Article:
Architects unveiled on Thursday night the final designs of Nashville’s new adventure play park, an assortment of water- and nature-themed amenities that will sit on 6.5 acres on the east bank of the Cumberland River.
The $8.5 million play park, set for a September groundbreaking, is the first component of the city’s bold $30 million riverfront redevelopment plan. Future projects are to follow in the coming years.
Dollars for the riverfront’s overhaul were set aside in Mayor Karl Dean’s 2009-2010 capital-spending budget.
“It looks phenomenal,” said Councilman Mike Jameson, who fought to keep the play park as the redevelopment plan’s first project when it looked last spring like its construction could be put on the backburner.
At the same public unveiling, architects also released preliminary renderings of renovations for the old NABRICO building, which sits near the play park.
Slated for various park-related uses, it’s still unclear what will actually go inside the building. The refurbished building will feature a garden, outdoor seating and a statue, among other things. Renovations are scheduled to begin in October.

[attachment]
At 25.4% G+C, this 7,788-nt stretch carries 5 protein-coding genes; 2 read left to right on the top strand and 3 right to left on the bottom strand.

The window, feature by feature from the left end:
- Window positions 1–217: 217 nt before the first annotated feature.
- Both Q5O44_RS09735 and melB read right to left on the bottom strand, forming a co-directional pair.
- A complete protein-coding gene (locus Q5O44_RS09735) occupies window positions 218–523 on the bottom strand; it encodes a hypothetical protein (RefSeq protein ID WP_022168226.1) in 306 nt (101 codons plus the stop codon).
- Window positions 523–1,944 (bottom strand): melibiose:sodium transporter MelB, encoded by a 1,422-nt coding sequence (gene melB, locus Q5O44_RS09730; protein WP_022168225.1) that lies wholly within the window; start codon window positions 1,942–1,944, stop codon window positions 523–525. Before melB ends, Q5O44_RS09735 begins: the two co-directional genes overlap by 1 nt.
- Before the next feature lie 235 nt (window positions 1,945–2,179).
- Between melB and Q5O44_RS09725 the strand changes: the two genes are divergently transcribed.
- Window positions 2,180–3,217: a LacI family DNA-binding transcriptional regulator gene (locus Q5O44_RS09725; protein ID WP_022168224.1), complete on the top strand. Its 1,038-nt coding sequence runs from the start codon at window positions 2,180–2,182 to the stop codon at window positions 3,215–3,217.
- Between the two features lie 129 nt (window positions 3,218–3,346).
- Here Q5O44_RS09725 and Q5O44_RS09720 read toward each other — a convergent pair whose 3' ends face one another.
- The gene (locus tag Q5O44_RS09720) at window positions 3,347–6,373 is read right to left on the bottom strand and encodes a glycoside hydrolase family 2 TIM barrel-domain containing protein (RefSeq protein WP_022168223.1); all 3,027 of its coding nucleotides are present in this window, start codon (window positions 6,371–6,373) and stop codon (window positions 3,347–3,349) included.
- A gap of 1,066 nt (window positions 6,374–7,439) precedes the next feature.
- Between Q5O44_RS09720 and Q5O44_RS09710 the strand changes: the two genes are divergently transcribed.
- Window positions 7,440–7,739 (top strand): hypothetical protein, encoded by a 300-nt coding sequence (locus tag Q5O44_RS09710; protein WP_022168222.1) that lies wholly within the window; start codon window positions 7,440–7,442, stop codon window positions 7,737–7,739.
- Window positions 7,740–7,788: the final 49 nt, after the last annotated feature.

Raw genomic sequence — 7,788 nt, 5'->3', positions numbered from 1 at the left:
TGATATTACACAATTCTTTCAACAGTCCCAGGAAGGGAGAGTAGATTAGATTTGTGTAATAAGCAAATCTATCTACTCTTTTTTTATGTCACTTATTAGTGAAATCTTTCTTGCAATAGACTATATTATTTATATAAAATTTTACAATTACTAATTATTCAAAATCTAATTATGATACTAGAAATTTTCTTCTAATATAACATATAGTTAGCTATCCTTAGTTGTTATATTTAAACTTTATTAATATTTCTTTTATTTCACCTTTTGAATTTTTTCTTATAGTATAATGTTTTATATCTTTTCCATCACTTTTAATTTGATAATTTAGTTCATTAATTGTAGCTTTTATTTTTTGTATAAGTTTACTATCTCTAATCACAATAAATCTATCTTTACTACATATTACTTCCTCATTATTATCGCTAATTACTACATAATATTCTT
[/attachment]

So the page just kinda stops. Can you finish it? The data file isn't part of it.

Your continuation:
Project leaders say the play park –– sandwiched between the Korean Veterans and Shelby Street bridges –– is designed for kids of all ages. Noteworthy features include a hollow designed for small children, a gorge for larger children, a spray ground, a scooped misting meadow, a grass amphitheater and a canopy that doubles as a stage for events up to 1,200 people.
As part of the long-term plan, a few future projects include: terraces on the west bank of the river; a two-mile looped trail that encircles the river; naturals trails and vegetation; a cove; and an overlook and grassy lawn, which can be used as performance space.
Some spectators last night said they were concerned about the potential removal of Fort Nashborough, a replica of the pioneer-era fort located on the river’s west bank. Teachers often use the facility for educational purposes.
Projects leaders assured that the plan is to move Fort Nashborough approximately 50 yards to the north, which they say would place it closer to its original late-1700s location.